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Your child has been diagnosed with hypernatremia. This means there is too much sodium in the blood. It can be caused by a high salt intake. But it is more often due to fluid loss. Loss of too much fluid can occur if the kidneys excrete too much urine. This is called polyuria. Fluid loss can also be caused by excessive sweating. This can happen during hot weather or exercise. It can be caused by diarrhea or vomiting. It can also be caused if you do not drink enough water. If not treated right away, it can cause a seizure or a loss of consciousness. It can also lead to death. Symptoms include:
Low blood pressure
Check "nutrition Facts" lebels for sodium content and do not let your child eat foods high in sodium, such as:
Commercially prepared tomato sauce and spaghetti sauce
Potato and corn chips
Canned chili and stew
Have your child drink more fluids as advised.
Have your child’s sodium levels checked as often as advised by your doctor. This is very important if your child takes a diuretic. This is a medication that helps flush water from the body.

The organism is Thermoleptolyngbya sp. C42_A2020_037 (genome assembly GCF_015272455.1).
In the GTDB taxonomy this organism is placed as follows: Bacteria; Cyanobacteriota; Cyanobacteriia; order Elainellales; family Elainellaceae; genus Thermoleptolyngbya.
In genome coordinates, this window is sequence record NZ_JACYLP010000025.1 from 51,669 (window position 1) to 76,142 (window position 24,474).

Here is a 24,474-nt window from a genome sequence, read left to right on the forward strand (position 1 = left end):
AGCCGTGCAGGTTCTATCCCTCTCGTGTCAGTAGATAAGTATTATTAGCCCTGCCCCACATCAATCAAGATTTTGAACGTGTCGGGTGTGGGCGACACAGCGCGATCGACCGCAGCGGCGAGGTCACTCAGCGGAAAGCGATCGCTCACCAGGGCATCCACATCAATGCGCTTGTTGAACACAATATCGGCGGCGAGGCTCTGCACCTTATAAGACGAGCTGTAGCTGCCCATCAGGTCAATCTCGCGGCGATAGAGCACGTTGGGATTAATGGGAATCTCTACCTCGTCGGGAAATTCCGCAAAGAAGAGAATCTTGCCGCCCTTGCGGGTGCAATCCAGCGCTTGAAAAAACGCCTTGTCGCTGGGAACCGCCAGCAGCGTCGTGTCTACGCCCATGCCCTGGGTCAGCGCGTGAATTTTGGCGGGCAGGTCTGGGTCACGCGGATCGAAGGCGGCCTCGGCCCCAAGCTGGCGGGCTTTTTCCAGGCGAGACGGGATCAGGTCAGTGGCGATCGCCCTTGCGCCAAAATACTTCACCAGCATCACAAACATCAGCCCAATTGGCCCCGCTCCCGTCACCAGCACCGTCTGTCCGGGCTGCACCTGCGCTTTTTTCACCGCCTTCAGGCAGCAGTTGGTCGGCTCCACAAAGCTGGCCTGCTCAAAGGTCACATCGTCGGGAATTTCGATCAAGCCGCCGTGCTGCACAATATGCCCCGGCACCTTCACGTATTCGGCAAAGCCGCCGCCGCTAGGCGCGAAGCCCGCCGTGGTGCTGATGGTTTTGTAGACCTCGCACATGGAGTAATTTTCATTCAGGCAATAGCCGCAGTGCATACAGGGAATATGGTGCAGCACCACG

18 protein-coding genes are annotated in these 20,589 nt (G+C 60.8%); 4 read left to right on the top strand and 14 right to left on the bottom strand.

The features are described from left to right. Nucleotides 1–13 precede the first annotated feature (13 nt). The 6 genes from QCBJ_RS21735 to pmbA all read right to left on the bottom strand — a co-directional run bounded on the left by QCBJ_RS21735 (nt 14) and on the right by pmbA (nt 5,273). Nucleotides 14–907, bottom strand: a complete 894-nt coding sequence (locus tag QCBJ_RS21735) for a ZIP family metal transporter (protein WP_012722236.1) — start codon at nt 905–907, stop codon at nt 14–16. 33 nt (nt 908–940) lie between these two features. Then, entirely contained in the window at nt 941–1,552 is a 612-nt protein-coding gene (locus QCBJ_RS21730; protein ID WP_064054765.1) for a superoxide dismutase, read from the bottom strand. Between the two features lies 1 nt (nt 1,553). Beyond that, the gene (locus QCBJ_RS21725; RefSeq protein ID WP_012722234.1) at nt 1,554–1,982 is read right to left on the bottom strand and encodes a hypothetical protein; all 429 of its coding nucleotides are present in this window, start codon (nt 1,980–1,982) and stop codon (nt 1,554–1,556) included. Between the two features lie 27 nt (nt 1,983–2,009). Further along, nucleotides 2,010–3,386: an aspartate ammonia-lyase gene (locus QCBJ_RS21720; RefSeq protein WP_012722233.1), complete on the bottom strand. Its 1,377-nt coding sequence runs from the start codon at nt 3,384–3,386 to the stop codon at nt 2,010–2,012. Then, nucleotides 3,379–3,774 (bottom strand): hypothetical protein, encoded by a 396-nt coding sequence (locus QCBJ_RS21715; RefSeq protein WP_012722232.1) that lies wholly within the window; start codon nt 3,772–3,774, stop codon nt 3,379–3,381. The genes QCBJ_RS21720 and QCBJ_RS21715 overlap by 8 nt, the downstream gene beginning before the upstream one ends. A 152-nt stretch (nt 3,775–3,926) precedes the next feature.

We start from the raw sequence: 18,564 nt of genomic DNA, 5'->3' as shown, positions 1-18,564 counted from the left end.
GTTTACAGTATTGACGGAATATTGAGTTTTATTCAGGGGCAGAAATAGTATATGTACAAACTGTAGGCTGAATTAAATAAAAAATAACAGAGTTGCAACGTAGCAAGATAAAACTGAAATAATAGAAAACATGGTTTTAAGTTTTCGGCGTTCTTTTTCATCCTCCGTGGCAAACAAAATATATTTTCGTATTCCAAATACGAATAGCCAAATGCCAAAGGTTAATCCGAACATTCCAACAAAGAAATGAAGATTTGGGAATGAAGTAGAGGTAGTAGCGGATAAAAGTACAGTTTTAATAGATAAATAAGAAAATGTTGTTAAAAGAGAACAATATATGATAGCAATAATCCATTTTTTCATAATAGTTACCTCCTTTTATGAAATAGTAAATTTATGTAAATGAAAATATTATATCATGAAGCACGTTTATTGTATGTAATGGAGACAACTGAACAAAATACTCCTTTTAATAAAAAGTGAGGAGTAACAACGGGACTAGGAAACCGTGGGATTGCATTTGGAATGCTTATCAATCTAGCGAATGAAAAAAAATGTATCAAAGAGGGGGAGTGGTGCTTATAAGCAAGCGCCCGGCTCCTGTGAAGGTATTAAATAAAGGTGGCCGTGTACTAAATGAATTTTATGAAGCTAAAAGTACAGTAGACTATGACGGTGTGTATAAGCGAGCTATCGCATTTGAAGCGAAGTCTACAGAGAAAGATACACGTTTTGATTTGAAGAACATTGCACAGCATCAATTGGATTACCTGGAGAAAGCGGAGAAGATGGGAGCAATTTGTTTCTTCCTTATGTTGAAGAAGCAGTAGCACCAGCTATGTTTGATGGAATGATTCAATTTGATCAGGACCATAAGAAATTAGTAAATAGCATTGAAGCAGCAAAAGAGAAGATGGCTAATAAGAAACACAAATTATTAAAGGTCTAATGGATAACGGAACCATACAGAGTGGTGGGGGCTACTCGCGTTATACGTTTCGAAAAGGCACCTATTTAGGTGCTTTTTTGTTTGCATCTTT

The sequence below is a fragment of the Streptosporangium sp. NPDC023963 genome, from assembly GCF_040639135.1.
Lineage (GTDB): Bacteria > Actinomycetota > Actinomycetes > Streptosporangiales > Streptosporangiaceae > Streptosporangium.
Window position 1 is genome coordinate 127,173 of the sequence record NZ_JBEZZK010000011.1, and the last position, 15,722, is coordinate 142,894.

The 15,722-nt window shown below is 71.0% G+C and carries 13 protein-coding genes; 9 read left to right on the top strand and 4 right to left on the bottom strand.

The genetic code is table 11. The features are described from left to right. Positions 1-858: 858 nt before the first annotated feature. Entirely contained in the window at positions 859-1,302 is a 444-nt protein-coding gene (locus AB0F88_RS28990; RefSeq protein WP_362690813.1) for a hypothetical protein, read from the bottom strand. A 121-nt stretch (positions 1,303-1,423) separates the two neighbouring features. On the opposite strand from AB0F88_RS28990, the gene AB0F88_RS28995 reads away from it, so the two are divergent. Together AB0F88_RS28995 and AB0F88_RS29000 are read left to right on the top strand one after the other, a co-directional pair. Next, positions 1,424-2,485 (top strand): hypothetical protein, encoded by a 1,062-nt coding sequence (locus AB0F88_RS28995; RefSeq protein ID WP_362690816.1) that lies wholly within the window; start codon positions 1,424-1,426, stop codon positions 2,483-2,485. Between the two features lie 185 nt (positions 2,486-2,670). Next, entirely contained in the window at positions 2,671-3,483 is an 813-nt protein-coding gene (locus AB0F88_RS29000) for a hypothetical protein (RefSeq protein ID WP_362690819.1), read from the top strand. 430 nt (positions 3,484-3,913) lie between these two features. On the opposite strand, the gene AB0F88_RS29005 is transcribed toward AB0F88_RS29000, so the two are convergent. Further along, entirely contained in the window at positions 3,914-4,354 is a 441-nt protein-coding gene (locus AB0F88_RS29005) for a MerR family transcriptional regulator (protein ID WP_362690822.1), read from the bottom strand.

Replace your child’s body fluids after vomiting or diarrhea. Ask your healthcare provider for the best way to do this.
Tell your doctor about all medications your child is taking. This includes both prescribed and over-the-counter medications. Some of these can raise sodium levels.
Have your child take all medications as directed.
Make follow-up appointments for your child as advised by our staff. The doctor will need to watch your child’s condition closely. Your child may need extra care if he or she has a health condition that causes the hypernatremia.
Call your child’s doctor right away if your child has any of the following:
Muscle twitching, spasms, or cramps
Loss of consciousness or fainting
Dizziness or lightheadedness